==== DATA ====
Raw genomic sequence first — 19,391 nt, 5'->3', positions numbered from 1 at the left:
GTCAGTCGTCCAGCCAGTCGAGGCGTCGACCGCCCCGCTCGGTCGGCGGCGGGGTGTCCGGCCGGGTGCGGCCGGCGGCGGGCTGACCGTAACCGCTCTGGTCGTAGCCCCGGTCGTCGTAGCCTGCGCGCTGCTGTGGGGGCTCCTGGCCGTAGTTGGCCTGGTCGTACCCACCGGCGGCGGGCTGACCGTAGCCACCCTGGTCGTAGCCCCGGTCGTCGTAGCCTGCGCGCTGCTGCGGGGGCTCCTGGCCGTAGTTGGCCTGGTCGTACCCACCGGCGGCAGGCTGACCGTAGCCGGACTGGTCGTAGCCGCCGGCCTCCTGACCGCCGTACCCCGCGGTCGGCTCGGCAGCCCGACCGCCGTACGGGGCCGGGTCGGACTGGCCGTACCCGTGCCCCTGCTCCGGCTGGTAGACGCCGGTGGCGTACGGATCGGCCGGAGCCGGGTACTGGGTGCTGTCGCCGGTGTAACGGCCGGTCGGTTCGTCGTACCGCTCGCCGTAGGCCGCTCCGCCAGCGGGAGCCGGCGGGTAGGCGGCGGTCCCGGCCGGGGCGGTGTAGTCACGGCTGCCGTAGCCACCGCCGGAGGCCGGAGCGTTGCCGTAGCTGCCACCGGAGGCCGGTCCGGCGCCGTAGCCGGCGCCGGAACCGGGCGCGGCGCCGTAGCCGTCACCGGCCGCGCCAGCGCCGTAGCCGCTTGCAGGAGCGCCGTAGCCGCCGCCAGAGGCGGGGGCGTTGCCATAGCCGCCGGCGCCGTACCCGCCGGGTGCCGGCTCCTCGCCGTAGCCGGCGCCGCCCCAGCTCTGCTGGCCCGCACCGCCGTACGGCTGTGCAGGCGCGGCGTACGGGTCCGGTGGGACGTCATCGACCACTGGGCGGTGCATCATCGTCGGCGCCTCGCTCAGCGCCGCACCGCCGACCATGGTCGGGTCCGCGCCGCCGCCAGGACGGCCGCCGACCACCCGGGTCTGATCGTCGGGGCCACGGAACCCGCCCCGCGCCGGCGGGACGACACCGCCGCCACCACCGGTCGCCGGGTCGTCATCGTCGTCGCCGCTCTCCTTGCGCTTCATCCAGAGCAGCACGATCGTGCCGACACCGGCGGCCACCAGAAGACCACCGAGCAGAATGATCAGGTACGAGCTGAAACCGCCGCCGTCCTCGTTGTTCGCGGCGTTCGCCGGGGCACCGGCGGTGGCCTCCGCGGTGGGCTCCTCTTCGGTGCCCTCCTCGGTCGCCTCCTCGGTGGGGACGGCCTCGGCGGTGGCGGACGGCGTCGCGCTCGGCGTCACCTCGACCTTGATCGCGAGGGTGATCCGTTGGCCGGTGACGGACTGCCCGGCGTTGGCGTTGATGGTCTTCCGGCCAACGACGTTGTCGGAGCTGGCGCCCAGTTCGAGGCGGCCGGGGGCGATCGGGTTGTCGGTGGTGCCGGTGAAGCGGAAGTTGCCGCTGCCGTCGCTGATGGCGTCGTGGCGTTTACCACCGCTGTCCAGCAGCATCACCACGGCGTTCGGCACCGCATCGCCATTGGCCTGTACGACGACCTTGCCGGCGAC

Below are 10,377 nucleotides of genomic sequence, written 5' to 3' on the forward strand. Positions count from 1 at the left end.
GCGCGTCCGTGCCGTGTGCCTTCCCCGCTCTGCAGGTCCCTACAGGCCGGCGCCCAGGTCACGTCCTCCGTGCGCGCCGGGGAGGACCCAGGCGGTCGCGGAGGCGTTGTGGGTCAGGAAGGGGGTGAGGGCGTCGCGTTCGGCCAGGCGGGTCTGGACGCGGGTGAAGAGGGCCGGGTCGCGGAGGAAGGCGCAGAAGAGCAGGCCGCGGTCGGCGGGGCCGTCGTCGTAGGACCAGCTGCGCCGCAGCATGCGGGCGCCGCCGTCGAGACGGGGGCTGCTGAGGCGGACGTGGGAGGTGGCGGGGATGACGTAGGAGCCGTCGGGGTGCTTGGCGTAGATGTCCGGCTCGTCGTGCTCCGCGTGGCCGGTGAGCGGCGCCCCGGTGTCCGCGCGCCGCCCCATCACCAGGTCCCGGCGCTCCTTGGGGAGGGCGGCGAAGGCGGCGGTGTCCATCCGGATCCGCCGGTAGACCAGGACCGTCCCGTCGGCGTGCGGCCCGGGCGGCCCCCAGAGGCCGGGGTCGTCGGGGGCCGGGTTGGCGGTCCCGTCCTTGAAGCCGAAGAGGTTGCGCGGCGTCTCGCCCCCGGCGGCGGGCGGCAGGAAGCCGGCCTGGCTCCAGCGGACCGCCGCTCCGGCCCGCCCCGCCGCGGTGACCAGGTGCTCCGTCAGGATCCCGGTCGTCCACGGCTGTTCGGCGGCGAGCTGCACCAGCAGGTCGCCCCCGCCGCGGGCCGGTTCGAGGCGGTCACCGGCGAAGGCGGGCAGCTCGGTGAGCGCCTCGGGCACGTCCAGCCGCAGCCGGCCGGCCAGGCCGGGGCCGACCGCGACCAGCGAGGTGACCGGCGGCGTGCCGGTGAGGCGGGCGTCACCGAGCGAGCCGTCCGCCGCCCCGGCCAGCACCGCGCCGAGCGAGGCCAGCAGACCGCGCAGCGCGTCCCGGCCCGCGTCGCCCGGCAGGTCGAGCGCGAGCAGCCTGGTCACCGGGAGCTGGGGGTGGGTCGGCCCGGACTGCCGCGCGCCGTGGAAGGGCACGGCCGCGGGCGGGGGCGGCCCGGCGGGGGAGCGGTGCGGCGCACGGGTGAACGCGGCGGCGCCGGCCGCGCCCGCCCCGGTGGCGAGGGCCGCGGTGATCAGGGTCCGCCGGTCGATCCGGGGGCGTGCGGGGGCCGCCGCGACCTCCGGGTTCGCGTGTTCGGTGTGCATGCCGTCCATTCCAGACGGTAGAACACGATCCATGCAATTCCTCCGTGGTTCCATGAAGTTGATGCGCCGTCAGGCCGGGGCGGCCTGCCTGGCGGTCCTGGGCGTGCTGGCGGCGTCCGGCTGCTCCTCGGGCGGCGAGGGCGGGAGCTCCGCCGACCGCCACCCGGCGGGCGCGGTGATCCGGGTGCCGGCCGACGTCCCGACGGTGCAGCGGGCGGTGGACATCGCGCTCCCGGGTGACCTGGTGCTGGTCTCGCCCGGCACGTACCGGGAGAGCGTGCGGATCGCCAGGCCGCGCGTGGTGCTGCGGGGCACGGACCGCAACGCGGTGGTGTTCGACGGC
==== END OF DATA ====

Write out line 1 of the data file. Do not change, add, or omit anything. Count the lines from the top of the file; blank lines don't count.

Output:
Raw genomic sequence first — 19,391 nt, 5'->3', positions numbered from 1 at the left: